Alcohol alone has as high a risk of causing cancer as tobacco, but since we have a “drinking culture” and medical studies are biased to consider alcohol consumption as normal, it’s the tobacco usage that becomes the statistical outlier. Even though both factors are equally detrimental to the individual user.

Similarly cars are a very silent killer indeed. Sitting in a sealed box and marinating yourself in petroleum pollution through a daily commute is just as bad of a habit as smoking, but once again, car usage is considered a statistical default, and is therefore not seen as a distinct factor.

I sometimes get dissent from pointing this out about cars, but I maintain that spending hours every week exposing yourself even to marginal amounts of the gas that people use to commit suicide with probably not good for you. I just don’t see how there’s a rational argument against such an assumption. Especially when you’re in the middle of a road surrounded by dozens of other machines that also contribute to this poisonous miasma.

Moreover the rates of cancer and also asthma we see in modern times is very unique, and also very correlated to fuel burning technology. We do have studies to prove this fact, and I do think the first step to being affected by pollution is to be exposed to it. Apparently I need some kind of peer-reviewed study for that as to eliminate the possibility that say, the millions of people who died from mustard gas at The Somme didn’t just do so by sheer coincidence.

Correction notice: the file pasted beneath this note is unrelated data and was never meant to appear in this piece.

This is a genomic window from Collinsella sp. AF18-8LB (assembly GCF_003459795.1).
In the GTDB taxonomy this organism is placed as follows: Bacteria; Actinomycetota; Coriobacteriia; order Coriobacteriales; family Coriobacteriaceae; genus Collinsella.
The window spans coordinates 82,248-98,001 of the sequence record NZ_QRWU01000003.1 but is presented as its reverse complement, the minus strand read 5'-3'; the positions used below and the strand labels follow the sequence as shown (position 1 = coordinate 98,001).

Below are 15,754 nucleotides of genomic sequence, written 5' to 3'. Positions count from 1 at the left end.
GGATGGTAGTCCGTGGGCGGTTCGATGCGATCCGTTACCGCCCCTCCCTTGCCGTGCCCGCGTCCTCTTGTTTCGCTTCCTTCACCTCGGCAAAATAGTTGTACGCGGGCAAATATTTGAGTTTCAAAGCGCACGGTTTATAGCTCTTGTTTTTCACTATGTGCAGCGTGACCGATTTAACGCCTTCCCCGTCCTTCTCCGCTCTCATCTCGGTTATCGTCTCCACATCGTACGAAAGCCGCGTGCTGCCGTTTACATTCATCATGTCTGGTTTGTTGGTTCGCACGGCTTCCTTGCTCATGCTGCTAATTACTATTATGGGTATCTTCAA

God I hate sociology…

Anyhow, by removing two typical factors towards cancer, and keeping one uncommon factor towards it, then I’d say my odds are pretty good actually, and I think if you twisted a doctor’s arm enough, they’d have to concede this.

Then there’s also trees. Trees are sort of magic. Magic is also an abused word, I maintain it refers to the poetic essence of things which maintain a sublime or wonderous nature, but others think it’s when you zap electricity from your fingertips, or things that lonely people dressed like Tony Montana do on cruise ships.

My point is that, obviously magic is real, and more obviously, trees are sort of magic.

Because I read a book by Ted Reese called Socialism or Extinction, which talks a lot about the dangers of pollution, and one problem with deforestation is not only a general damage of the ecosystem, but also the human withdrawal from the ecosystem.